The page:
Have you ever noticed how many ways there are to say someone has died, without actually having to say some form of the word “dead”? They have passed on, gone to a better place, met their maker, bought the farm, kicked the bucket, bit the dust, cashed in their chips, pushing up daisies, their number is up, riding the pale horse, six feet under, sleeping with the fishes, taking a dirt nap, shuffled off this mortal coil, etc… Maybe we, as a society, are afraid to talk about death. Or maybe we just like to find clever ways to say the same old thing.
But our LIFE class isn't afraid to talk about death, or even loving the dead (as Claire hilariously stated – maybe we’ll have a class on that later, or maybe not). Library Director Mick Stafford hosted this week’s LIFE class, all about Graveyards and Genealogy, a topic that might have bored us stiff if Mic hadn’t knocked us dead with his grave humor. (Nudge, nudge, wink wink.) See, Mic isn’t the only one who can make bad puns about death. (For more bad puns about death, check out our earlier LIFE blog on the National Museum of Funeral History.)
You see, sometimes when you are researching your genealogy, you reach a dead end. (I’ve got a whole bag of these puns, folks). Maybe you are searching for a death record or a burial site. Maybe you are looking for an obituary. Or maybe you are just trying to find out about the lives of the people who made you eat peanuts with a spoon while sitting on plastic covered furniture when you were a dirty little kid. Gather as much information as you can; death date, death location (city, state, county) and start searching the web. But you don’t need to spend an eternity searching the web; links to helpful websites are below.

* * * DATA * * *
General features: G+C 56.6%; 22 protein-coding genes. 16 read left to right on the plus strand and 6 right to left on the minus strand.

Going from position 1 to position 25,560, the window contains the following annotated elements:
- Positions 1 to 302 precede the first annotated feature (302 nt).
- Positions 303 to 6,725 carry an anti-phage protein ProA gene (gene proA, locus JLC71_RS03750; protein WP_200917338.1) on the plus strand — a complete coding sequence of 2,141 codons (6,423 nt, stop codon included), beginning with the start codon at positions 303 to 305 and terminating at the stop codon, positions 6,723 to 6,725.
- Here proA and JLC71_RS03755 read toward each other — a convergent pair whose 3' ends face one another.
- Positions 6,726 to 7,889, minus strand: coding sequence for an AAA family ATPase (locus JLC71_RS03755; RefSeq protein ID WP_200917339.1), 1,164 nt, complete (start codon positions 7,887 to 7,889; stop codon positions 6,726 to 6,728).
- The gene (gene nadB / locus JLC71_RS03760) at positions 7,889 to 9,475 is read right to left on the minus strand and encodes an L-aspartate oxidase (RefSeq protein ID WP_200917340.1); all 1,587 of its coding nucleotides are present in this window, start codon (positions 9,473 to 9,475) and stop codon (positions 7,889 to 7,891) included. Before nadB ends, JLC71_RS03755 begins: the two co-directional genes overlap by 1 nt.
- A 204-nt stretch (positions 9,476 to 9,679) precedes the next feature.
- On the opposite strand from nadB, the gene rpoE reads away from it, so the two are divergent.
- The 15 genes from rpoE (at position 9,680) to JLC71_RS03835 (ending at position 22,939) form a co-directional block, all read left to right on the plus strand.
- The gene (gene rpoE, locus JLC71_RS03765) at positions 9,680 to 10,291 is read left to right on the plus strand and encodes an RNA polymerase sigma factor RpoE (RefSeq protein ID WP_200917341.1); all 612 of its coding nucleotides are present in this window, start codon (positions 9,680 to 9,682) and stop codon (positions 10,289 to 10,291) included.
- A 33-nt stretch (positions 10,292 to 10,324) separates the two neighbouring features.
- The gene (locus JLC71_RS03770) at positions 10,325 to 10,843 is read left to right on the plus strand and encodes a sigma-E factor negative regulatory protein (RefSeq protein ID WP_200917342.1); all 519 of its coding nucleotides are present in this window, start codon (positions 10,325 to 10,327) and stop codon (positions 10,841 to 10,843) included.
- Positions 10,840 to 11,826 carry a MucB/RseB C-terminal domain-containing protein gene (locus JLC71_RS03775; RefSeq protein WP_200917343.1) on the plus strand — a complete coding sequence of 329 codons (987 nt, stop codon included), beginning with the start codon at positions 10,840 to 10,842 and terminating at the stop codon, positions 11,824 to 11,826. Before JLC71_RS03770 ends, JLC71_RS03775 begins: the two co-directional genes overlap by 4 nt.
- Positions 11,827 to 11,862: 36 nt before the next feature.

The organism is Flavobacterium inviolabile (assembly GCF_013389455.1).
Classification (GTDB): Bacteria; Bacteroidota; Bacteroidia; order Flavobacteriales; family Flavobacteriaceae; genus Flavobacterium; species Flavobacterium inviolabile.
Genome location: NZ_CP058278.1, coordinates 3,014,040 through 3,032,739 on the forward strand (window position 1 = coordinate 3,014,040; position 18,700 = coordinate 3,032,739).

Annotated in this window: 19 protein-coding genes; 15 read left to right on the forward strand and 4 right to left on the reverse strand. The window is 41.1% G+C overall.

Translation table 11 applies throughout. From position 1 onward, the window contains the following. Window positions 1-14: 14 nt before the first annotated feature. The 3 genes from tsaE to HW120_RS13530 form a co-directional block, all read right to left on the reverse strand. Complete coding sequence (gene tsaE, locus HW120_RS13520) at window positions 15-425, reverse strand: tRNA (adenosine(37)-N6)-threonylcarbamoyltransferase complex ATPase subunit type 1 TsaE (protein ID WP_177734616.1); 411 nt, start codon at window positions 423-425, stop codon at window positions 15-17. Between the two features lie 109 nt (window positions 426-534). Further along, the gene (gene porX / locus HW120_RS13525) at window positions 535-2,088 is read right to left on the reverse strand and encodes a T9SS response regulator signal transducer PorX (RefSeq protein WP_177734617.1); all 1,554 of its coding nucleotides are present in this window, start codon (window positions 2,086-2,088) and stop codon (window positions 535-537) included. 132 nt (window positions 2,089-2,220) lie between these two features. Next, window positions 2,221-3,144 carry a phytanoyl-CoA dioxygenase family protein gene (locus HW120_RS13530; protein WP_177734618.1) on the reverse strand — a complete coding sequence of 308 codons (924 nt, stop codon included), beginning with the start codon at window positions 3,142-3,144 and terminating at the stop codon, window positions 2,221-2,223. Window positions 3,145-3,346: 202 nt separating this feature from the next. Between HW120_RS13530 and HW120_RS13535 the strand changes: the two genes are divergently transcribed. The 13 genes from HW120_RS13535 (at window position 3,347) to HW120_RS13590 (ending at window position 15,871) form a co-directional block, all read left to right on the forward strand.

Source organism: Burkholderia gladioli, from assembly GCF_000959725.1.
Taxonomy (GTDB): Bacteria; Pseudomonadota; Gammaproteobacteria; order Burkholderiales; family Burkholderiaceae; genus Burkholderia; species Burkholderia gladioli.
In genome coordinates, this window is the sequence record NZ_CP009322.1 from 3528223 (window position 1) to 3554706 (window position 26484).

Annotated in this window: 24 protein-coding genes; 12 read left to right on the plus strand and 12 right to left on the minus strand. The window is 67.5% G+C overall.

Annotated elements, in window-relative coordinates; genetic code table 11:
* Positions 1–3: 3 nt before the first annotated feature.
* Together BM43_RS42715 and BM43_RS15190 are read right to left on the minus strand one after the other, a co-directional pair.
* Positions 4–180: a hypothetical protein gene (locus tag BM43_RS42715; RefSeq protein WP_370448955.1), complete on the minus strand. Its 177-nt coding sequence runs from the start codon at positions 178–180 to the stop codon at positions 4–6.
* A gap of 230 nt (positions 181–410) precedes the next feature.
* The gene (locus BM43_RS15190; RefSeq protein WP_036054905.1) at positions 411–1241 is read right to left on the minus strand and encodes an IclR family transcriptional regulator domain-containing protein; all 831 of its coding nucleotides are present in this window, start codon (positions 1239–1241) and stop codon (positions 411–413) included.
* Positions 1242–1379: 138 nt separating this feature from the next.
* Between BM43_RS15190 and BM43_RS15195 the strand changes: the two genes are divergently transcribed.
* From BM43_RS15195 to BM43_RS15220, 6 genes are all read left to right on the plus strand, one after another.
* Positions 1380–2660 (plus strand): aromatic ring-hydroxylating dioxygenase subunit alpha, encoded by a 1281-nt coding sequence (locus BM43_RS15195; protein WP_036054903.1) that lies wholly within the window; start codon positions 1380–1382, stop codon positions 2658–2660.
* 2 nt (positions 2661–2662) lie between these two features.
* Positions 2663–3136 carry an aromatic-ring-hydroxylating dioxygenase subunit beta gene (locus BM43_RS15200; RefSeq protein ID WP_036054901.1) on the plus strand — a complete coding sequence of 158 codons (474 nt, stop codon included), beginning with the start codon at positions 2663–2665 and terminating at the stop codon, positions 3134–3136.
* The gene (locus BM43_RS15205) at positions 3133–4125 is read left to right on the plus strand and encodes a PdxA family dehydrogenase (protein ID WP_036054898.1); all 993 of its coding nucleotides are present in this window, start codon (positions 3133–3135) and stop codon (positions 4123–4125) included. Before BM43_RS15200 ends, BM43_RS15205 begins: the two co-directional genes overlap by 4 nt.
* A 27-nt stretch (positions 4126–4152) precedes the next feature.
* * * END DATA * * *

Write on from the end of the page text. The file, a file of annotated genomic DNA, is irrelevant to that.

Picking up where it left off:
Ancestry.com – church records, obituaries, state death indexes, some international records
Legacy.com – find obituaries, may charge you
Internment.net – search for a grave site
Findagrave.com – search for a grave site, and Mic’s personal favorite!
http://www.usgwtombstones.org/ - US GenWeb Tombstone Project -
Gravelocator.cem.va.gov - find the grave site of a US Veteran
http://www.abmc.gov/home.php - find the grave site of a US Veteran overseas
Library Databases - use the newspaper database or access archives database
Check out this SlideShare Presentation: